which has temporal stability for a plurality of data images for each set of the black and white reference images.

Upon further study of the specification and appended claims, further objects and advantages of this invention will become apparent to those skilled in the art.

BRIEF DESCRIPTION OF THE DRAWINGS

FIG. 1 shows a schematic diagram of a volume holographic system.

FIG. 2 shows a simple model of linear interpolation to improve holographic images.

FIGS. 3a-3 c show experimental results of image improvement using the simple model.

FIG. 3a shows an original image.

FIG. 3b shows a raw image from a holographic storage.

FIG. 3c shows a corrected image obtained after processing using the simple model.

FIG. 4 shows a simulation of the simple model.

FIG. 5 shows the relationship between CCD outputs and SLM inputs.

FIG. 6 shows noise output for various aperture size of an SLM.

FIG. 7 shows noise output with and without surrounding signals.

DESCRIPTION OF THE PREFERRED EMBODIMENTS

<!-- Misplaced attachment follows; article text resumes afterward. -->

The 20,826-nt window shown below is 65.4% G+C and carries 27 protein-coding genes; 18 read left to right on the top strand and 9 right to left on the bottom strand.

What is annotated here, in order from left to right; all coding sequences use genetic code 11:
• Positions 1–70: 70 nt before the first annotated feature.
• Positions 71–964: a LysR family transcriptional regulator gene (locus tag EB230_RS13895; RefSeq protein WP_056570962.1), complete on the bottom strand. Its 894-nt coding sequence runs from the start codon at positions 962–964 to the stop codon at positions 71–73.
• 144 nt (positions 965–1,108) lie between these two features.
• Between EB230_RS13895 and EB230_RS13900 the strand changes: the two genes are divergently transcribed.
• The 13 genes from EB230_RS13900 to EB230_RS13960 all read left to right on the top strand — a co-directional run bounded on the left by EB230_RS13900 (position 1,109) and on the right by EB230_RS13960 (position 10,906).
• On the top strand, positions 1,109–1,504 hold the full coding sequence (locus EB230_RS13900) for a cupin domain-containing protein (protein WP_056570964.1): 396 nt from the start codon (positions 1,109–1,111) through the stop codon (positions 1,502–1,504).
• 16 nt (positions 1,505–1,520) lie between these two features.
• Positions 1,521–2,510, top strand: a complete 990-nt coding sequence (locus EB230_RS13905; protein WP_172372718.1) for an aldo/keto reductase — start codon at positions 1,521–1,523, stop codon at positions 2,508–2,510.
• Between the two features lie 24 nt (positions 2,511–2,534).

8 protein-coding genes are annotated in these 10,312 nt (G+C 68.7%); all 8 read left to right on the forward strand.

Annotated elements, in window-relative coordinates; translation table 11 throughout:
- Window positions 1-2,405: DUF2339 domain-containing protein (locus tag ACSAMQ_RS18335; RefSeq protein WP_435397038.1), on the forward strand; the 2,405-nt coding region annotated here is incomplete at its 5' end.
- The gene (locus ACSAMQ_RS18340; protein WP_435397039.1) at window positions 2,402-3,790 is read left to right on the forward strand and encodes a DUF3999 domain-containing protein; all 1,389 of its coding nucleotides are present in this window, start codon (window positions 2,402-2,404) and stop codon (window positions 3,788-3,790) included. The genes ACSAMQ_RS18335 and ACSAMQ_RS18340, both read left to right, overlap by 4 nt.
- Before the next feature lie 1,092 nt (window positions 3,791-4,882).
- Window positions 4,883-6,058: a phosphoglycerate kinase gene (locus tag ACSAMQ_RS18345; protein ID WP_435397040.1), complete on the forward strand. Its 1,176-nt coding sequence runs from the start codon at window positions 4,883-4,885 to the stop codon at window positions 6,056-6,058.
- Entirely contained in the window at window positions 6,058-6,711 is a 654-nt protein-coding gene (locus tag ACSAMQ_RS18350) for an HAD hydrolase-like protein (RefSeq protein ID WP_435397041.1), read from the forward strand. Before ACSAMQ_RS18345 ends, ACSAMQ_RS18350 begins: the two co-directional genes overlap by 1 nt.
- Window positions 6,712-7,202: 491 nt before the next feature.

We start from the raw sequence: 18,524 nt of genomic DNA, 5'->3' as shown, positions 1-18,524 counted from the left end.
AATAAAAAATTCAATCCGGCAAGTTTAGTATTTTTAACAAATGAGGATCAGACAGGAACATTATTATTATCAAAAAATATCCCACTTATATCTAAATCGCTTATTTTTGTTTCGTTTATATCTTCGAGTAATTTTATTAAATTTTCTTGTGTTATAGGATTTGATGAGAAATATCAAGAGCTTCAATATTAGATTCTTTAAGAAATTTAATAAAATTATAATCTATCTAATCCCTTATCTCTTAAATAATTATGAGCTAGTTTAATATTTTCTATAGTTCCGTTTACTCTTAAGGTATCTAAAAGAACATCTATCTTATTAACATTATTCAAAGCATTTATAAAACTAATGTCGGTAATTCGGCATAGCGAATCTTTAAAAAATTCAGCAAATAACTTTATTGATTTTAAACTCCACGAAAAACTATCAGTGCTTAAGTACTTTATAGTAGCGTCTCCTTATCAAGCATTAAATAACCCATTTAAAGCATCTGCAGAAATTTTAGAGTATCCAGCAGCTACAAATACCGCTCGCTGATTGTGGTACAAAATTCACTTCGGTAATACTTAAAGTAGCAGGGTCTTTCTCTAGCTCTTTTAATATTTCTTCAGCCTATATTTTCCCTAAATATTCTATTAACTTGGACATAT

FIG. 1 shows a schematic diagram of a volume holographic system to which the invention can be applied. The light from a laser of 0.2 watt frequency-doubled Nd:YAG laser of green color in 532 nm frequency is expanded by a beam expander which consists of two lenses, and is divided by a polarizing beam splitter into an object beam and a reference beam. The object beam is modulated by an input image loaded on an SLM (spatial light modulator) through a frame grabber of a data input computer. The input image is Fourier transformed at the focal plane of a lens. At the focal plane, a spatial filter is placed to remove the grid structure of the SLM. The spatial filter also is used to reduce the serious image degradation due to Moiré fringes that occur when a SLM is imaged onto a CCD. The reference beam is steered to the desired direction by a mirror mounted on a mechanical beam steerer. The mechanical beam steerer can be replaced by an electro-optic or acousto-optic beam deflector for faster beam steering. To keep the same position of the reference beam at the recording material for different beam angles, a telescopic imaging system is employed.